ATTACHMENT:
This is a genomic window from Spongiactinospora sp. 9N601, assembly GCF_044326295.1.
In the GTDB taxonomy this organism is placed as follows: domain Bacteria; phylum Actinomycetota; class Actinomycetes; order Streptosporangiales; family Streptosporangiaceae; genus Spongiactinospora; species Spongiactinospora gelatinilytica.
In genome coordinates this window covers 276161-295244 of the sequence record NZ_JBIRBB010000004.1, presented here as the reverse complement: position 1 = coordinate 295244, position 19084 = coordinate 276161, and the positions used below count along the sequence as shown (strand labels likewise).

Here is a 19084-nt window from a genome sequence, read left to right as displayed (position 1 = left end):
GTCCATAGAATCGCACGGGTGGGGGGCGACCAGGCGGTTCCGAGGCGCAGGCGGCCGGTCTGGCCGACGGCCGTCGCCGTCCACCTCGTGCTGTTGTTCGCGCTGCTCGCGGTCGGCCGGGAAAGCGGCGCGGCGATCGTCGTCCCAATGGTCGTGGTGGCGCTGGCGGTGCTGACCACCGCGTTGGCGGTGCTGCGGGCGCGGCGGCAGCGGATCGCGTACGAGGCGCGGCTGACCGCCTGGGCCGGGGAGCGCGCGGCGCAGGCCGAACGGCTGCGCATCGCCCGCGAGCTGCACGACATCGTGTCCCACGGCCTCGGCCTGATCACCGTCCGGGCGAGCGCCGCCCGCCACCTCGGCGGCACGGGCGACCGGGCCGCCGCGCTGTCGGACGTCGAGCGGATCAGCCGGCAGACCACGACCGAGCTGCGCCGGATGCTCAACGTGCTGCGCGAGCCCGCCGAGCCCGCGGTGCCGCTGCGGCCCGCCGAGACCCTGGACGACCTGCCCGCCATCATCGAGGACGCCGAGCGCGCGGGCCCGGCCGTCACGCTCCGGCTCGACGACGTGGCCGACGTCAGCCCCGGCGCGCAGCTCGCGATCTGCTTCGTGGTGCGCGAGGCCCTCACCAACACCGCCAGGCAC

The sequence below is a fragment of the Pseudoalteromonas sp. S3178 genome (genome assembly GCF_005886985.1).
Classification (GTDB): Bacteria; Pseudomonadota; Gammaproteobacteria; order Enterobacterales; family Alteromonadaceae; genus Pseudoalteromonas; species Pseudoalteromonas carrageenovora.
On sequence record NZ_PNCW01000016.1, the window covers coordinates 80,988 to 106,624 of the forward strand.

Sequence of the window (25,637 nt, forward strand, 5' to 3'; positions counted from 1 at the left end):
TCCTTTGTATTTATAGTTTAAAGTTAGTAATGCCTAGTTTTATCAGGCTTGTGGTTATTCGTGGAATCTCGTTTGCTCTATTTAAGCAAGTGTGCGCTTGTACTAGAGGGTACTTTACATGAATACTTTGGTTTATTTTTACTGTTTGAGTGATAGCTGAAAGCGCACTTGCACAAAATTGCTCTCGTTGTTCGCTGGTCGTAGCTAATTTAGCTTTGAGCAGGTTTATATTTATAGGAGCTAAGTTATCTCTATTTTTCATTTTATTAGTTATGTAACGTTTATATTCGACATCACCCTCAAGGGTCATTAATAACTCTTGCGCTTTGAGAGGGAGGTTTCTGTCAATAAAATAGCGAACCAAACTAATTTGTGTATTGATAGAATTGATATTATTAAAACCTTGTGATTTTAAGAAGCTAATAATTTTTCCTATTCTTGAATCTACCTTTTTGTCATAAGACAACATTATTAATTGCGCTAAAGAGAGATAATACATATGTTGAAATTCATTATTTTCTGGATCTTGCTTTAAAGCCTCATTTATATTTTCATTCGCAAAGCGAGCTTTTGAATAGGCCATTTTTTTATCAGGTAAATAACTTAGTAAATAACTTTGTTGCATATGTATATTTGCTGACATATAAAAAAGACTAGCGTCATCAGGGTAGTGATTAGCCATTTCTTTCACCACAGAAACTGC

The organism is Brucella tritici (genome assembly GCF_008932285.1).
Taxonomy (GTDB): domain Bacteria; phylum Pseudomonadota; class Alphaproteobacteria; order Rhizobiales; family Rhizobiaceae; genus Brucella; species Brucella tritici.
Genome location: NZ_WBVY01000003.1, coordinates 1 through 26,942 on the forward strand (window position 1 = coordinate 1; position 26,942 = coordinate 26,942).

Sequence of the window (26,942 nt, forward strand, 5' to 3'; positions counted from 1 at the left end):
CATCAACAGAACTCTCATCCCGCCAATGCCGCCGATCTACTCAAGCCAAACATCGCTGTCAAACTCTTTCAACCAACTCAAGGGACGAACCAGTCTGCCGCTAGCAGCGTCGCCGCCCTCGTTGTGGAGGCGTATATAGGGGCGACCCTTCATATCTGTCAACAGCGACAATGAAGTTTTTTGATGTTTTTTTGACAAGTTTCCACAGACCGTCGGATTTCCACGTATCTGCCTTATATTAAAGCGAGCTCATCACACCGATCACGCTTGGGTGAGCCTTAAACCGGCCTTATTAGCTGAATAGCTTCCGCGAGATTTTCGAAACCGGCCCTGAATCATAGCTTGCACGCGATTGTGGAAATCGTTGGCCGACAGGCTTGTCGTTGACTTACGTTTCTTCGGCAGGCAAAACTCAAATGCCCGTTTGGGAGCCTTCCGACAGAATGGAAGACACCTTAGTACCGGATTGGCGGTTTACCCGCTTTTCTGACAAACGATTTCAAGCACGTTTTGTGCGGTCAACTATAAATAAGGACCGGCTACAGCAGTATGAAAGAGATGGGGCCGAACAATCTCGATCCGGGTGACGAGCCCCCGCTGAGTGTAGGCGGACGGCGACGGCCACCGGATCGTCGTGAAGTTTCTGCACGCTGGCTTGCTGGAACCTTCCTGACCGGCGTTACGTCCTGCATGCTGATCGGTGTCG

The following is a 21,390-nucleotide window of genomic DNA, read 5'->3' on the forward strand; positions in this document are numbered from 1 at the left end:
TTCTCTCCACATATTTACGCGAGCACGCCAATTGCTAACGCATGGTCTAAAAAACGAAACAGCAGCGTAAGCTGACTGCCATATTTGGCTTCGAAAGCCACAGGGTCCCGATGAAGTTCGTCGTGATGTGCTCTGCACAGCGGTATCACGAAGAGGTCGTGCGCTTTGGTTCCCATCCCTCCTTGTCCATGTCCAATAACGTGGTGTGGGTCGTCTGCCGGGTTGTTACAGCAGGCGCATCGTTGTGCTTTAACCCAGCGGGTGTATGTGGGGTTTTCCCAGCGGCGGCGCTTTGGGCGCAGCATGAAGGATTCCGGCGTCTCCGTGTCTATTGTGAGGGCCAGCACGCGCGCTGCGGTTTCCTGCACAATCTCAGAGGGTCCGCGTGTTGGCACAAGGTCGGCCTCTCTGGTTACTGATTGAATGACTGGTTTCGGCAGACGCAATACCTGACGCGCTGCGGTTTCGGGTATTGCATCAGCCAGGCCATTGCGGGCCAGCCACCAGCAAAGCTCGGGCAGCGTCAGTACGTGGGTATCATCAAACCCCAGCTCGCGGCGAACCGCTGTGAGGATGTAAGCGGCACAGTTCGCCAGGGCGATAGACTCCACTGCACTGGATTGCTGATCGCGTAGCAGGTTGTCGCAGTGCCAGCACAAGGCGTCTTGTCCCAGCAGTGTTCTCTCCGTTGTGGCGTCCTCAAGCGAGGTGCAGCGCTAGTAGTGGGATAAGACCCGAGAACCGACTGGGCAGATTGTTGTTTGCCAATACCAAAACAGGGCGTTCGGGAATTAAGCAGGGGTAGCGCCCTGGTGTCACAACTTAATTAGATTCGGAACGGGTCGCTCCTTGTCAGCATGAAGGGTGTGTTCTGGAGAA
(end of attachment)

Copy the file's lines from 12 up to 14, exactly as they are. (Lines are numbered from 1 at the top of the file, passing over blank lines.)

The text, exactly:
Taxonomy (GTDB): domain Bacteria; phylum Pseudomonadota; class Alphaproteobacteria; order Rhizobiales; family Rhizobiaceae; genus Brucella; species Brucella tritici.
Genome location: NZ_WBVY01000003.1, coordinates 1 through 26,942 on the forward strand (window position 1 = coordinate 1; position 26,942 = coordinate 26,942).

Sequence of the window (26,942 nt, forward strand, 5' to 3'; positions counted from 1 at the left end):